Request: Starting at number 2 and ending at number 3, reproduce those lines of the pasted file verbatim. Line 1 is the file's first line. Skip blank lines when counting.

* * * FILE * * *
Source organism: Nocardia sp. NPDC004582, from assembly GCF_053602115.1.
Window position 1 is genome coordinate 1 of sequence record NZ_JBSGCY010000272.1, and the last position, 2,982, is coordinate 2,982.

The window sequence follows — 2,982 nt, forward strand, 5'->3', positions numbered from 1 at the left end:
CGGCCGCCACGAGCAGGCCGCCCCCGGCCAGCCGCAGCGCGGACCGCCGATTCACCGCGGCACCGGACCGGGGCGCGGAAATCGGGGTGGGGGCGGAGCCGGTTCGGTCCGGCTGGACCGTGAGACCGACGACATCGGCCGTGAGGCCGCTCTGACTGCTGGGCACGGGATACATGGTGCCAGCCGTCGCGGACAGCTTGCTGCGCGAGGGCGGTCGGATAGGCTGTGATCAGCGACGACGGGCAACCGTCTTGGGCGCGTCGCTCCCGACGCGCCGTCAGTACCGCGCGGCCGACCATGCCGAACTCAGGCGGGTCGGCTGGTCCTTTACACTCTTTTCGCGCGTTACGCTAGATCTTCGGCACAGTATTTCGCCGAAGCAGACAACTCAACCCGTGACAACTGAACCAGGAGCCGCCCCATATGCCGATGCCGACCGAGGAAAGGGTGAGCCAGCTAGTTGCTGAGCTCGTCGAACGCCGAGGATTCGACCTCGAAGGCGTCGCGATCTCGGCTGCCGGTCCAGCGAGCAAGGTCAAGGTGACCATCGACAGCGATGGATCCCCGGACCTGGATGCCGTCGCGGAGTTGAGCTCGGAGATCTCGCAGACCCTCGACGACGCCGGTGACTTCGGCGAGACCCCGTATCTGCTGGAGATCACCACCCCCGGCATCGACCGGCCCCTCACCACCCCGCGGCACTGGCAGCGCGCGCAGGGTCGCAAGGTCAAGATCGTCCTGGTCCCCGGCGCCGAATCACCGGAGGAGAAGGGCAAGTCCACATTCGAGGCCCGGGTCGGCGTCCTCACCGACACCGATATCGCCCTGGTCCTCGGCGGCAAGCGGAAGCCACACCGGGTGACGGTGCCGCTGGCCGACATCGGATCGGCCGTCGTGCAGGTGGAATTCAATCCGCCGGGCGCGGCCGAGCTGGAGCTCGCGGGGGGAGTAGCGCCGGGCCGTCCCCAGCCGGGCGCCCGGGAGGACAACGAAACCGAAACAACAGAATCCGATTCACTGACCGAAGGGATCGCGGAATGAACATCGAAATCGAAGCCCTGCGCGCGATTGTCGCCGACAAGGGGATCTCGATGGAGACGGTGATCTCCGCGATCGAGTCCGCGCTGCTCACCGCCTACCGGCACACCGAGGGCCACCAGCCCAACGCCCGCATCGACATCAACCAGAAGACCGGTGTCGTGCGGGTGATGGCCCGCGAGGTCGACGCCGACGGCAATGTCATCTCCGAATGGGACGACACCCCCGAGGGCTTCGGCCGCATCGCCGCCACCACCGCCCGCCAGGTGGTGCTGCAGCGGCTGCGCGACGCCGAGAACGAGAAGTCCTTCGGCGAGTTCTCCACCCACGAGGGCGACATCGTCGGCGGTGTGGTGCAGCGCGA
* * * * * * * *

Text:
Window position 1 is genome coordinate 1 of sequence record NZ_JBSGCY010000272.1, and the last position, 2,982, is coordinate 2,982.

The window sequence follows — 2,982 nt, forward strand, 5'->3', positions numbered from 1 at the left end: